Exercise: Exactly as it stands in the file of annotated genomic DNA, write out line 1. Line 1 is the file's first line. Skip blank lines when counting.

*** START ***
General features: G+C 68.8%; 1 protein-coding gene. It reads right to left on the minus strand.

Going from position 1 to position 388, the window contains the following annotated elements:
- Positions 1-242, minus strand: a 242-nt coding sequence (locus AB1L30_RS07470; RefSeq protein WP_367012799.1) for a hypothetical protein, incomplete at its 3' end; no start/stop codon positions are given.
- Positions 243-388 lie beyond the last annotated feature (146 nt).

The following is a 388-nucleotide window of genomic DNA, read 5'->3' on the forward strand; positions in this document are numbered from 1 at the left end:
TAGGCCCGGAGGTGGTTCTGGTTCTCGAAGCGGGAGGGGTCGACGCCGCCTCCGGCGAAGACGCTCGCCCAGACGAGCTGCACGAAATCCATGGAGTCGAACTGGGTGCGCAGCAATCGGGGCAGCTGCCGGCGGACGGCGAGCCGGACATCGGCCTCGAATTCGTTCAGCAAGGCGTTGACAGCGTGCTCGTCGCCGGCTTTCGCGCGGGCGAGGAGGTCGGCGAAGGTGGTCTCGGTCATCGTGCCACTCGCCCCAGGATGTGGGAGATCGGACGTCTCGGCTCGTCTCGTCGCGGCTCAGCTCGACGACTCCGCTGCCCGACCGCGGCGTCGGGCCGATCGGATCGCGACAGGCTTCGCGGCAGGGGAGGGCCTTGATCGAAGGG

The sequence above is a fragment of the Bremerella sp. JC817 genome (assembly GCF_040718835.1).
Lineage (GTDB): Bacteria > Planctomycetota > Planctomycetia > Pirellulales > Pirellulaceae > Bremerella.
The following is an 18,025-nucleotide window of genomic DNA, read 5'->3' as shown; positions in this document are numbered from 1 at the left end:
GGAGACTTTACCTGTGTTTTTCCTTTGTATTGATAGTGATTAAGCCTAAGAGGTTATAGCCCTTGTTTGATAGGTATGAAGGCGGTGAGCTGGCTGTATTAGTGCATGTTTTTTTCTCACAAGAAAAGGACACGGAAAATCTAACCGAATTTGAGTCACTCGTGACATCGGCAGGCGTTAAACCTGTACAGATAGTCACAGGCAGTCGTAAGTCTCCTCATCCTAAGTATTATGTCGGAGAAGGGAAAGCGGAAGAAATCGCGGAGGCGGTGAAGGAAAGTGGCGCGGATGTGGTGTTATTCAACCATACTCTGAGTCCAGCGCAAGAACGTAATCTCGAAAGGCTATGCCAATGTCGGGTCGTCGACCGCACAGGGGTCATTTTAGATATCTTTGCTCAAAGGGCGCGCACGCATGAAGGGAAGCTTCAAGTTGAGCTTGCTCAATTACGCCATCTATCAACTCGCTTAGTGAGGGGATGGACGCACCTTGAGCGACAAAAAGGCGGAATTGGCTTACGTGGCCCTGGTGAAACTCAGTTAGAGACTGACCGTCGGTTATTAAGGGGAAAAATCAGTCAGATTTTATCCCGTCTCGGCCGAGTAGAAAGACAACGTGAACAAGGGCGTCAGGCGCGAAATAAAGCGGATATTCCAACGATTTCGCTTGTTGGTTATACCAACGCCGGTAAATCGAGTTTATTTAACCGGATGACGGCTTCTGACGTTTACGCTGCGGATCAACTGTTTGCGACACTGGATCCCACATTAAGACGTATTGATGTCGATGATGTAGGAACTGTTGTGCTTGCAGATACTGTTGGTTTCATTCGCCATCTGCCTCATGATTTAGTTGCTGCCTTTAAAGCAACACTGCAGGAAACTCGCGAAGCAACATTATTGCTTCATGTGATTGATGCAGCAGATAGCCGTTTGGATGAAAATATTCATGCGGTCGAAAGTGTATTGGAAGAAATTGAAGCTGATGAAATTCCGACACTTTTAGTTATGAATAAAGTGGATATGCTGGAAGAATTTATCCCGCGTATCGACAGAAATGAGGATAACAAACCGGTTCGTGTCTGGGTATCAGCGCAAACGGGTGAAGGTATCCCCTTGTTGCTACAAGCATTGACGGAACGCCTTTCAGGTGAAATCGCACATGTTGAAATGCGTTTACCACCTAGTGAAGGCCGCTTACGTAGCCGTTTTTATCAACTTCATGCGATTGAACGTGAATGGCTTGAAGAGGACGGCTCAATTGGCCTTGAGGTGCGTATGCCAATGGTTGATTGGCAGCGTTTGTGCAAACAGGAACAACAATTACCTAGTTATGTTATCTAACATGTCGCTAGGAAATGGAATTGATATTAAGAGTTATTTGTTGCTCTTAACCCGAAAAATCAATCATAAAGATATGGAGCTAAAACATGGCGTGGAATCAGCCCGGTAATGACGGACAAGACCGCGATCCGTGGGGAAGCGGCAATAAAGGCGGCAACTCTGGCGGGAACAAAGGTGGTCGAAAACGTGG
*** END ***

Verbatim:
General features: G+C 68.8%; 1 protein-coding gene. It reads right to left on the minus strand.